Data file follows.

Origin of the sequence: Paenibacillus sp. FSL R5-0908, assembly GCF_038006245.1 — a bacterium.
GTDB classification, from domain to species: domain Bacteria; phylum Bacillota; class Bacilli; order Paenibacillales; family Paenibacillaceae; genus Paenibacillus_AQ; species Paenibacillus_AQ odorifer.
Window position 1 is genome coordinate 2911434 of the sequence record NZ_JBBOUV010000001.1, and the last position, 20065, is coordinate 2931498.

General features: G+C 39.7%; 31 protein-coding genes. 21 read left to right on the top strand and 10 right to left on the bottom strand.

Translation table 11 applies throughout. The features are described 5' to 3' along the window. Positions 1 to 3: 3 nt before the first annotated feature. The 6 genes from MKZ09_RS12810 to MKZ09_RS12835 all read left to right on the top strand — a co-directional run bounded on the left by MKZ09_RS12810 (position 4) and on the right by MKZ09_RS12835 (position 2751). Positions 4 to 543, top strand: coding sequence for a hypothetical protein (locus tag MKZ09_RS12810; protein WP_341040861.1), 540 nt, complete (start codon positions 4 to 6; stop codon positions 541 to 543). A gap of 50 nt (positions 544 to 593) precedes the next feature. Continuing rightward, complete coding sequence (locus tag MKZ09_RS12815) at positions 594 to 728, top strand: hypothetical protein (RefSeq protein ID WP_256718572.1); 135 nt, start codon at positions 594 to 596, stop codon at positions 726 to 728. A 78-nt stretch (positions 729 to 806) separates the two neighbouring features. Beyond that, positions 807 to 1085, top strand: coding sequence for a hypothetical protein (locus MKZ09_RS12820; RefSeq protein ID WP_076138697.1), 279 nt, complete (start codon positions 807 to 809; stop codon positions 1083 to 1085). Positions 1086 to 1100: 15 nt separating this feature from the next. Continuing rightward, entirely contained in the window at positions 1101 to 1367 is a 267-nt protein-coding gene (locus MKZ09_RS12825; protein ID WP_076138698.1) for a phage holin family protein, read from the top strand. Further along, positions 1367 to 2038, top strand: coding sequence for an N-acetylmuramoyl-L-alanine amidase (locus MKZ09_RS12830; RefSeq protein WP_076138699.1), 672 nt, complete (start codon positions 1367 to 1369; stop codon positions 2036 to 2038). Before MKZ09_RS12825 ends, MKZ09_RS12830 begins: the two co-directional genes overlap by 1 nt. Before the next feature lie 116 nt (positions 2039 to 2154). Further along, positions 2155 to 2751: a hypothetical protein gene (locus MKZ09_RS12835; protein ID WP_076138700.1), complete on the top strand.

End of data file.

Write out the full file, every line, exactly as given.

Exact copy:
Origin of the sequence: Paenibacillus sp. FSL R5-0908, assembly GCF_038006245.1 — a bacterium.
GTDB classification, from domain to species: domain Bacteria; phylum Bacillota; class Bacilli; order Paenibacillales; family Paenibacillaceae; genus Paenibacillus_AQ; species Paenibacillus_AQ odorifer.
Window position 1 is genome coordinate 2911434 of the sequence record NZ_JBBOUV010000001.1, and the last position, 20065, is coordinate 2931498.

General features: G+C 39.7%; 31 protein-coding genes. 21 read left to right on the top strand and 10 right to left on the bottom strand.

Translation table 11 applies throughout. The features are described 5' to 3' along the window. Positions 1 to 3: 3 nt before the first annotated feature. The 6 genes from MKZ09_RS12810 to MKZ09_RS12835 all read left to right on the top strand — a co-directional run bounded on the left by MKZ09_RS12810 (position 4) and on the right by MKZ09_RS12835 (position 2751). Positions 4 to 543, top strand: coding sequence for a hypothetical protein (locus tag MKZ09_RS12810; protein WP_341040861.1), 540 nt, complete (start codon positions 4 to 6; stop codon positions 541 to 543). A gap of 50 nt (positions 544 to 593) precedes the next feature. Continuing rightward, complete coding sequence (locus tag MKZ09_RS12815) at positions 594 to 728, top strand: hypothetical protein (RefSeq protein ID WP_256718572.1); 135 nt, start codon at positions 594 to 596, stop codon at positions 726 to 728. A 78-nt stretch (positions 729 to 806) separates the two neighbouring features. Beyond that, positions 807 to 1085, top strand: coding sequence for a hypothetical protein (locus MKZ09_RS12820; RefSeq protein ID WP_076138697.1), 279 nt, complete (start codon positions 807 to 809; stop codon positions 1083 to 1085). Positions 1086 to 1100: 15 nt separating this feature from the next. Continuing rightward, entirely contained in the window at positions 1101 to 1367 is a 267-nt protein-coding gene (locus MKZ09_RS12825; protein ID WP_076138698.1) for a phage holin family protein, read from the top strand. Further along, positions 1367 to 2038, top strand: coding sequence for an N-acetylmuramoyl-L-alanine amidase (locus MKZ09_RS12830; RefSeq protein WP_076138699.1), 672 nt, complete (start codon positions 1367 to 1369; stop codon positions 2036 to 2038). Before MKZ09_RS12825 ends, MKZ09_RS12830 begins: the two co-directional genes overlap by 1 nt. Before the next feature lie 116 nt (positions 2039 to 2154). Further along, positions 2155 to 2751: a hypothetical protein gene (locus MKZ09_RS12835; protein ID WP_076138700.1), complete on the top strand.